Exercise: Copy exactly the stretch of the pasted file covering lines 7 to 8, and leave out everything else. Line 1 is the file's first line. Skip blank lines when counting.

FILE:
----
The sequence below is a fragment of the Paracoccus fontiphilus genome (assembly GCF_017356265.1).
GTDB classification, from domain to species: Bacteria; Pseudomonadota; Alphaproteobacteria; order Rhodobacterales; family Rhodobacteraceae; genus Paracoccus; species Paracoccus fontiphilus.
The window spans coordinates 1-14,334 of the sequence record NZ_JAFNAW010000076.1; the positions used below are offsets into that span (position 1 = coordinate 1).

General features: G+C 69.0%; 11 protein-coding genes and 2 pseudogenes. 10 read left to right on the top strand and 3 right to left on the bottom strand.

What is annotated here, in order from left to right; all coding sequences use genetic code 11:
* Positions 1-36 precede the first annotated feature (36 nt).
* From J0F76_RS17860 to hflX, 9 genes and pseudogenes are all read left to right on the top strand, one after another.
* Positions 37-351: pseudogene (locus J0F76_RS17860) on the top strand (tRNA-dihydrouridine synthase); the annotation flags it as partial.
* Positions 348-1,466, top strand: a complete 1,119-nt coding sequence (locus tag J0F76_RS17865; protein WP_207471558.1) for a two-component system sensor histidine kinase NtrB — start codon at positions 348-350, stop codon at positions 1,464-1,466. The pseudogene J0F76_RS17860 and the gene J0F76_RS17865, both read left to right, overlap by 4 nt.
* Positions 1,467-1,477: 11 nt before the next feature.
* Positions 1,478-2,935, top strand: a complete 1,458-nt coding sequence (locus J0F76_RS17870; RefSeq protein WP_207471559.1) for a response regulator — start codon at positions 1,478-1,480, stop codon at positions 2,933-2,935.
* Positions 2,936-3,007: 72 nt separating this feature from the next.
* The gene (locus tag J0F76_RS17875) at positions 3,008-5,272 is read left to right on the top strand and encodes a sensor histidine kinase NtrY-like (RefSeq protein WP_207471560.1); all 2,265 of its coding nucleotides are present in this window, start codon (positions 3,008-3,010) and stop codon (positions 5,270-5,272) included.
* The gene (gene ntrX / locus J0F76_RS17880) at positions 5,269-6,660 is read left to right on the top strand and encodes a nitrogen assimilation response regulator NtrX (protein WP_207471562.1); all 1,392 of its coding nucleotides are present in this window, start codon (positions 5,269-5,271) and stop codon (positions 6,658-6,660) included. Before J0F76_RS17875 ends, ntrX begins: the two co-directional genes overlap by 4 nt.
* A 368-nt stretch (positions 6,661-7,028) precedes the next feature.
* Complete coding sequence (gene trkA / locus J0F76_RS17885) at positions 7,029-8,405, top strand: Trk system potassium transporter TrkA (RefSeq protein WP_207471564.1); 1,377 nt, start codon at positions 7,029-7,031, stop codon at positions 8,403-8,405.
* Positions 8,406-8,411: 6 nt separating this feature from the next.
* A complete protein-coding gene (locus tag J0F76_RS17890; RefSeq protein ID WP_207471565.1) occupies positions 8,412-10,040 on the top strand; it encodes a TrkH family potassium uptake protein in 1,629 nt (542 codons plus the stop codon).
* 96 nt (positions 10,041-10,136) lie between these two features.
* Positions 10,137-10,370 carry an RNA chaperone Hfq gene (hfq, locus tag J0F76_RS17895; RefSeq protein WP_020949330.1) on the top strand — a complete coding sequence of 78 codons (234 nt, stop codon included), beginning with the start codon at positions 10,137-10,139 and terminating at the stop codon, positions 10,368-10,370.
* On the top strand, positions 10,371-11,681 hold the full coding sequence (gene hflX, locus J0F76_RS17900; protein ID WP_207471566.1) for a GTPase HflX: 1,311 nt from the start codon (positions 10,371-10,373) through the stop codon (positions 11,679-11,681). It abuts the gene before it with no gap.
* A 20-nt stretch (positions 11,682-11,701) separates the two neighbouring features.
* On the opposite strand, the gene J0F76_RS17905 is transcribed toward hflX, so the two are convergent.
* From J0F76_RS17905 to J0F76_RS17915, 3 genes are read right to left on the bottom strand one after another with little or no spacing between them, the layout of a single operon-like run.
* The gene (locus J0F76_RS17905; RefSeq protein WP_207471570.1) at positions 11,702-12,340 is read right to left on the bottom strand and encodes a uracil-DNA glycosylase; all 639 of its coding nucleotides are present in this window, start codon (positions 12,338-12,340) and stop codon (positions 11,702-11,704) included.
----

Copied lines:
* From J0F76_RS17860 to hflX, 9 genes and pseudogenes are all read left to right on the top strand, one after another.
* Positions 37-351: pseudogene (locus J0F76_RS17860) on the top strand (tRNA-dihydrouridine synthase); the annotation flags it as partial.